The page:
Ulan-Ude, Russia

Where Russia stops feeling Russian.

The journey from Irkutsk to Ulan-Ude is around eight hours and is perhaps the most scenic across the Trans-Siberian route. It winds along a route with Lake Baikal on one side and mountains on the other, and the time flies by.

Arriving early evening, I had plans for my short stopover in Ulan-Ude before transferring to the Trans-Mongolian line the following morning. On the north side of the city there’s the Ivolginsky Datsan temple, which is found via a fairly lengthy walk but which gives a chance to see other parts of Ulan-Ude with a great view back over the city.

However, unfortunately I had somehow managed to put my back out. The hobble from the train station to the hotel felt a lot longer than I had expected from the map, and I saw less of Ulan-Ude than I had wanted to.

Like other cities I had visited in Russia, there was a prominent Lenin monument which in this case was a bizarre, giant head. Aside from this, Ulan-Ude is where Russia started to feel less like Russia and more like it’s neighbouring Asian countries. In particular, Mongolia.

My hotel was at a nice spot with a reasonable view over the town from around the corner, next to a busy area with the musical fountains and with a restaurant which gave me my first taste of Mongolian food. And it was delicious.

The return hobble to the railway station the following morning saw me arrive ten minutes before departure. This is apparently late, and I was only allowed to board after being shouted at in Russian. It was amazing how little I cared when I couldn’t understand the language. Leaving Ulan-Ude, my time in Russia was drawing to an end.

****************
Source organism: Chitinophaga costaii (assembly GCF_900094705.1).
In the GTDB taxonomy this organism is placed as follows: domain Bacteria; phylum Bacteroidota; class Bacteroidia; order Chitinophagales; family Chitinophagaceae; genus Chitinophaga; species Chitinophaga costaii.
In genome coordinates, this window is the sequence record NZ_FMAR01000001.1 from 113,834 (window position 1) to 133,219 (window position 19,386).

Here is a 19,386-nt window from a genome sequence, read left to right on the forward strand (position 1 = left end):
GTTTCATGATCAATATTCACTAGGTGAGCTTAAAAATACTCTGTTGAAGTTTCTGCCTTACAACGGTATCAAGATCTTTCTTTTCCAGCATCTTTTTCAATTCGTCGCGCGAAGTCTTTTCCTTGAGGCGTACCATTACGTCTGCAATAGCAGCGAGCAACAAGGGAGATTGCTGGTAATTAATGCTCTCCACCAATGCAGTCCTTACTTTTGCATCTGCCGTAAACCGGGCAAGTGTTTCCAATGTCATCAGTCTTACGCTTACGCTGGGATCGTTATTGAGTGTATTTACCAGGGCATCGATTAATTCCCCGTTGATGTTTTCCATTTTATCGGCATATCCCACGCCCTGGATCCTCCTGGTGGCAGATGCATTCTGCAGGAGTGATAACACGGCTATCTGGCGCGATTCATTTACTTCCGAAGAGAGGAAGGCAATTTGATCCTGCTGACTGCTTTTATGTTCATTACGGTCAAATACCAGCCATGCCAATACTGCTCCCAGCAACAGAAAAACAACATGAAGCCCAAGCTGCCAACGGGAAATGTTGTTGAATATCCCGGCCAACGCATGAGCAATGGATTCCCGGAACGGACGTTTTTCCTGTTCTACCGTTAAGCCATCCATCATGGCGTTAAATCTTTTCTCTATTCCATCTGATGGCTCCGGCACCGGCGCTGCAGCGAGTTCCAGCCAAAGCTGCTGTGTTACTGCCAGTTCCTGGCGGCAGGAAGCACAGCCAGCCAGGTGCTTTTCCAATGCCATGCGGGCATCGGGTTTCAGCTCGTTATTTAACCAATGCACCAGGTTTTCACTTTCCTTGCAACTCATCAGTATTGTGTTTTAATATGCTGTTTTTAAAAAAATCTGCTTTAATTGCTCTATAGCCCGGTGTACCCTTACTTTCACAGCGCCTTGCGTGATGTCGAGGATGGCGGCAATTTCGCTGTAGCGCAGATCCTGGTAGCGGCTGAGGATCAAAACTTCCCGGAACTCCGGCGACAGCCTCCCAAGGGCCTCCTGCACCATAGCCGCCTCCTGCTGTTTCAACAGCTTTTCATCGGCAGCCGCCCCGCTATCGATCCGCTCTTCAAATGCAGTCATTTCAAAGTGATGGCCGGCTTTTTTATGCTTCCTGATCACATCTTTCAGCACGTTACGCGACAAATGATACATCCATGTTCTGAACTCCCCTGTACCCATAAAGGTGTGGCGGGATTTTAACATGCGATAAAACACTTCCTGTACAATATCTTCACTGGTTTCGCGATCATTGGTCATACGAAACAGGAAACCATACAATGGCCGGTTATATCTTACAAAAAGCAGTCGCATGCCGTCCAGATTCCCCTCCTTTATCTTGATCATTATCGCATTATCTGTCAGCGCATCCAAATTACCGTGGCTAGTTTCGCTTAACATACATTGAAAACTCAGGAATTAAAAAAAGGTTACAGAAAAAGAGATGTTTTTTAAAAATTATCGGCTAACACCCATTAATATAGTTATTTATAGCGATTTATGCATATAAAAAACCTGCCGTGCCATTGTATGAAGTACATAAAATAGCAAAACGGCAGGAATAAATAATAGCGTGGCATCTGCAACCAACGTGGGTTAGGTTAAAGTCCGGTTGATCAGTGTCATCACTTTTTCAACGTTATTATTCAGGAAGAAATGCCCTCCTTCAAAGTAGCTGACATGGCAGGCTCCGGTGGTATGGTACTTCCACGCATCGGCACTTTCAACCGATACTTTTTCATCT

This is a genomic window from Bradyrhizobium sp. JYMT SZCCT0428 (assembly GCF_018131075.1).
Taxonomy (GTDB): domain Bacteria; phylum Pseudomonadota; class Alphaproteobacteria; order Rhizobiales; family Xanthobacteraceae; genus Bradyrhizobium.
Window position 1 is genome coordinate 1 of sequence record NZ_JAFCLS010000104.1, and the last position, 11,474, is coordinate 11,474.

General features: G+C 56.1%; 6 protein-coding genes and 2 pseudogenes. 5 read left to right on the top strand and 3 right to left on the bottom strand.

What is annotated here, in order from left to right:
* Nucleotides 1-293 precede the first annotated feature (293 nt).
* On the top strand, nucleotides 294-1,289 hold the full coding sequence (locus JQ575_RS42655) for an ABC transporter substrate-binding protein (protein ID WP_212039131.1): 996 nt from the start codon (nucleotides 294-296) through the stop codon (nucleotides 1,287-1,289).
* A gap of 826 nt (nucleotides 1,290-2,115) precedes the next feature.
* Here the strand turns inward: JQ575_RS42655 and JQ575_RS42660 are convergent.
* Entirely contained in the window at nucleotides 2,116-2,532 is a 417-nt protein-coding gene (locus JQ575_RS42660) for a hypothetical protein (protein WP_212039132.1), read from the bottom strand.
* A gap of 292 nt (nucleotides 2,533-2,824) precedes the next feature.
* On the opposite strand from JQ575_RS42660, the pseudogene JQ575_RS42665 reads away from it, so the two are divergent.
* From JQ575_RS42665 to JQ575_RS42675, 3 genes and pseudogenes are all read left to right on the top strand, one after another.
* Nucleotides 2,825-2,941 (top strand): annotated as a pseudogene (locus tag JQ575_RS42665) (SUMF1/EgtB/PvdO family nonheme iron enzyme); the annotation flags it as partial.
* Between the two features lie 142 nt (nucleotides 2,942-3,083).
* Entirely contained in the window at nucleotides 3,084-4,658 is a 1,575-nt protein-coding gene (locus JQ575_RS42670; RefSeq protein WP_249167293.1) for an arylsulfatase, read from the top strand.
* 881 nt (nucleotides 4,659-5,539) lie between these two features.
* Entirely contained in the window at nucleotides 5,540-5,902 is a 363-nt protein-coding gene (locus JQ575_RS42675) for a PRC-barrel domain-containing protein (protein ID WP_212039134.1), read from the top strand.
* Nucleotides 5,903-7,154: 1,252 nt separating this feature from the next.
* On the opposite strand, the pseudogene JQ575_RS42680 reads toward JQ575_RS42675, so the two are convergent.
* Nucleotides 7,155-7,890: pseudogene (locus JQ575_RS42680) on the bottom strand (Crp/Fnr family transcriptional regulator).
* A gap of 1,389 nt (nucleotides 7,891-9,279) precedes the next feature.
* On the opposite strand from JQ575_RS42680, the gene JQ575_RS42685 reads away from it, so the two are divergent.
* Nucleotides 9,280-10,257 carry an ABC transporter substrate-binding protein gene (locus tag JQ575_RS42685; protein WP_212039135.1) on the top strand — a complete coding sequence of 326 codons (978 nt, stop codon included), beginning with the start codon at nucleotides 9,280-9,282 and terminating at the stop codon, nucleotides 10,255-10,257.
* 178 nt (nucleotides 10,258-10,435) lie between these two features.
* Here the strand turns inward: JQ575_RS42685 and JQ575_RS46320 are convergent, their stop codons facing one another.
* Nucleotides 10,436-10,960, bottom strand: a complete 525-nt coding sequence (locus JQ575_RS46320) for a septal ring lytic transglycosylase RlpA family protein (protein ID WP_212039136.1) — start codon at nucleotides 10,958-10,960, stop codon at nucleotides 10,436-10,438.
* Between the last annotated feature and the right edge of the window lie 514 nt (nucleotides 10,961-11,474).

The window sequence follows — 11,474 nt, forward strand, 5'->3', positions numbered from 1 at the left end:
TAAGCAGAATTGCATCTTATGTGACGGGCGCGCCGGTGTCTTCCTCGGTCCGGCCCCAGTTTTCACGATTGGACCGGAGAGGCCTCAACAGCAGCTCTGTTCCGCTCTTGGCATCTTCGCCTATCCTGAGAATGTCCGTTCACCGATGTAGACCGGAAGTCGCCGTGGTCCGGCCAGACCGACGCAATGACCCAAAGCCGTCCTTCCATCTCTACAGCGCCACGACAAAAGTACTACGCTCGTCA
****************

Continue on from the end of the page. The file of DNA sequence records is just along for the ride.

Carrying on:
<<< Irkutsk, Russia

The Trans-Siberian Railway, Russia >>>


Author: eight02701

Hello! I'm Andy. I travel quite a lot and often work away from home. When I'm away I like to wander and take photos. All of the photos on here were taken by me. This isn't intended to be a travel blog with lots of funny stories, detailed information and recommendations. This blog is bringing my travels and trips from the past few years alongside photos I took on the way. Drop me a note or leave a message if you follow me and I'll happily follow back.

9 thoughts on “Ulan-Ude, Russia”

Leave a Reply

Fill in your details below or click an icon to log in:

WordPress.com Logo

You are commenting using your WordPress.com account. Log Out / Change )

Twitter picture

You are commenting using your Twitter account. Log Out / Change )

Facebook photo

You are commenting using your Facebook account. Log Out / Change )

Google+ photo

You are commenting using your Google+ account. Log Out / Change )

Connecting to %s